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Central London history

The area around Central London and many of its popular tourist attractions has a history dating back to Roman times. It’s hard to believe when walking down some of the liveliest high streets that they’ve been buzzing for thousands of years.

The story of Central London starts in the unlikely lands of Hamstead Heath. This is where the earliest known settlement of the Mesolithic Age in around 7,000 BC. This area was forested for many centuries and it wasn’t until the Roman era when legions built cities that Hamstead was extended and Londinium was formed.

The highway that the marching Romans used for daily drills is now High Holborn and Oxford Street. There was a major Roman road leading to St Albans, and is now known as Edgeware Road and Kilburn High Road.

The Saxons followed the Romans and chose to build their city Ludenwic to the west of Londinium. This area stretched right from the Thames through Covent Garden and up to Holborn. High Holborn became known as “the army street” and it was here that the Saxons marched their own soldiers.

In 959 King Edgar granted land to Westminster Abbey and most of this was land close to High Holborn including the old church St Andrew on Holebourne.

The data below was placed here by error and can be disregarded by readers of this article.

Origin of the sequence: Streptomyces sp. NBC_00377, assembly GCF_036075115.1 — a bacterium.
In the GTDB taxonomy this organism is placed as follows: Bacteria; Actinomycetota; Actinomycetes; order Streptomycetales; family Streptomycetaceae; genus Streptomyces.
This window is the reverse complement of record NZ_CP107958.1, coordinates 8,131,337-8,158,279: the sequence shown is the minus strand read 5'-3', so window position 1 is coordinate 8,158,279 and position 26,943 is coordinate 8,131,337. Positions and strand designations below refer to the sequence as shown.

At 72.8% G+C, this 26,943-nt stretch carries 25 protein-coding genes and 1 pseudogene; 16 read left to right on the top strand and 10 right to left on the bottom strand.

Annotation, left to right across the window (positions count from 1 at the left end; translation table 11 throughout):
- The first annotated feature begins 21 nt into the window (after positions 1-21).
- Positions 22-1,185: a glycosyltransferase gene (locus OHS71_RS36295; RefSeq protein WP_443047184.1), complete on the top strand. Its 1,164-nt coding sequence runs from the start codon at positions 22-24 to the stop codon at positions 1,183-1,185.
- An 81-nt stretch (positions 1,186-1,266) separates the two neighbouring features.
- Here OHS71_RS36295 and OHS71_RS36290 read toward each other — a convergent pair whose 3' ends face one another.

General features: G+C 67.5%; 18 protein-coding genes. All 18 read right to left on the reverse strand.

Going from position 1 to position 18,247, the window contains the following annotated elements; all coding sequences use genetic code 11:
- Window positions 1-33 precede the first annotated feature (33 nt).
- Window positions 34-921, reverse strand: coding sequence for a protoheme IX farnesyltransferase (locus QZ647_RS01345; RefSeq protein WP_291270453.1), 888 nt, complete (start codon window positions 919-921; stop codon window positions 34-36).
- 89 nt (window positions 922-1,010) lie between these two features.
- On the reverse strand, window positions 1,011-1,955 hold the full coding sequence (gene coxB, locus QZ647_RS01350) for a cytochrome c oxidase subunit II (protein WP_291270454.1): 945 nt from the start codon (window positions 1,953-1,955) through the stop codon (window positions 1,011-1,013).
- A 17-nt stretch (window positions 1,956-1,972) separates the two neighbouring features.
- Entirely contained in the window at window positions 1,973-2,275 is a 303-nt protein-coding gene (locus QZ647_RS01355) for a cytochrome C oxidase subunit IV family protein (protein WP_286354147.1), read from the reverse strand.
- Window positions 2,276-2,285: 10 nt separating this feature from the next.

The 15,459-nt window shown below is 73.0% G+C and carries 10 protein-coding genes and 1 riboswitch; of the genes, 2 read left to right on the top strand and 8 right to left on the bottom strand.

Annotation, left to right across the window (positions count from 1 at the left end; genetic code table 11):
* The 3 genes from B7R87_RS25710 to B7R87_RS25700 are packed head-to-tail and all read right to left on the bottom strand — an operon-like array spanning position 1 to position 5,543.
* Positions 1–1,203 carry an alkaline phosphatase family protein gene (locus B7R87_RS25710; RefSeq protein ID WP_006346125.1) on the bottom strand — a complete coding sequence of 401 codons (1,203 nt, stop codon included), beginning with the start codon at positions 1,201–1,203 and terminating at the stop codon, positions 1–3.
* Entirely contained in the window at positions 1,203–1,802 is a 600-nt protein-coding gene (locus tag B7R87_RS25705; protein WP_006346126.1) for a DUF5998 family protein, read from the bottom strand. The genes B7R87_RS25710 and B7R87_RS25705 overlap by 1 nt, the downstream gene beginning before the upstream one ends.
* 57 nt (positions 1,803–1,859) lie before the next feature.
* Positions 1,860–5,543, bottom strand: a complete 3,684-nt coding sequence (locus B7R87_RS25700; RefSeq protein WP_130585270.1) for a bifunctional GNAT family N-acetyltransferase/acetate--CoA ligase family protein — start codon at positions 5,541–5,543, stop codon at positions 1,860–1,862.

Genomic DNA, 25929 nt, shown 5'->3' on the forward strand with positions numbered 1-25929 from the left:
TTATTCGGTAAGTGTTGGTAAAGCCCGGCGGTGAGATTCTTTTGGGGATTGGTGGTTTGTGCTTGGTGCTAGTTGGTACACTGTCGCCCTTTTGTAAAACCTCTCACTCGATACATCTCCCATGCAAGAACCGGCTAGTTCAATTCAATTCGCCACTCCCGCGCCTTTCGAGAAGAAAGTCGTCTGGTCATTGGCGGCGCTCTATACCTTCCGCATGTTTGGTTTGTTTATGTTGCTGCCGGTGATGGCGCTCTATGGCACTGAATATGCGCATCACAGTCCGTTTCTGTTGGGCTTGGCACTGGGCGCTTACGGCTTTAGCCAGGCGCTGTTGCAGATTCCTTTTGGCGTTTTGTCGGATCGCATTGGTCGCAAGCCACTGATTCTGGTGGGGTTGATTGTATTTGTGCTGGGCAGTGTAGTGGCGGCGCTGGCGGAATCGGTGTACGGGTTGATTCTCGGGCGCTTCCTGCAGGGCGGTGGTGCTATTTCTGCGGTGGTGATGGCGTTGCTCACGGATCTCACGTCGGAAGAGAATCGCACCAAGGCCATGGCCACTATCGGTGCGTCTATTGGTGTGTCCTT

Today Bloomsbury is popular for its publishing connections and visitors flock from around the world to sample its many bookshops, and it's surprising to discover that Bloomsbury has always been a fashionable place.

In 1201 the area now known as Bloomsbury, was passed to Willam de Blemund and was named Blemundsbury. This district began to establish itself but it wasn’t until it passed into the hands of the Duke of Bedford that it transformed into a series of luxurious streets and squares where the fashionable and wealthy lived and socialised. Bedford Square remains as an attractive monument to this elite society.

Authors and artists including Virginia Woolf later settled here in the 20th century and become known as The Bloomsbury Group.

In the 19th century the village of Tottenham Court was a thriving hub but developments that took place in the early 20th century have only left the name of this once prosperous area.

King’s Cross was originally known as Battle Bridge until 1830, when a monument to George IV was erected at the junction of Euston, Gray’s Inn and Pentonville Roads.

Euston Road was originally known as the New Road that joined Paddington to Islington and this is where London’s first by-pass road was opened in 1756.

The area around Euston Road became popular for refugees from the French Revolution and people fleeing Spanish ruled lands such as South America. It is now home to the British Library.

By the Middle Ages, Charing had established itself as a trading hub in the heart of London, and by the reign of Edward I, the site of Charing Cross had become an important meeting place, due to its location between the old city of London, the Royal Palace and the Abbey of Westminster.

The name Charing Cross came from a memorial to Queen Eleanor of Castile (the wife of Edward I).

By comparison to these ancient and Roman streets places like Buckingham Palace and the Tower of London are relatively new.

So, next time you’re wandering the streets of Central London look out for the early signs of a history long remembered.

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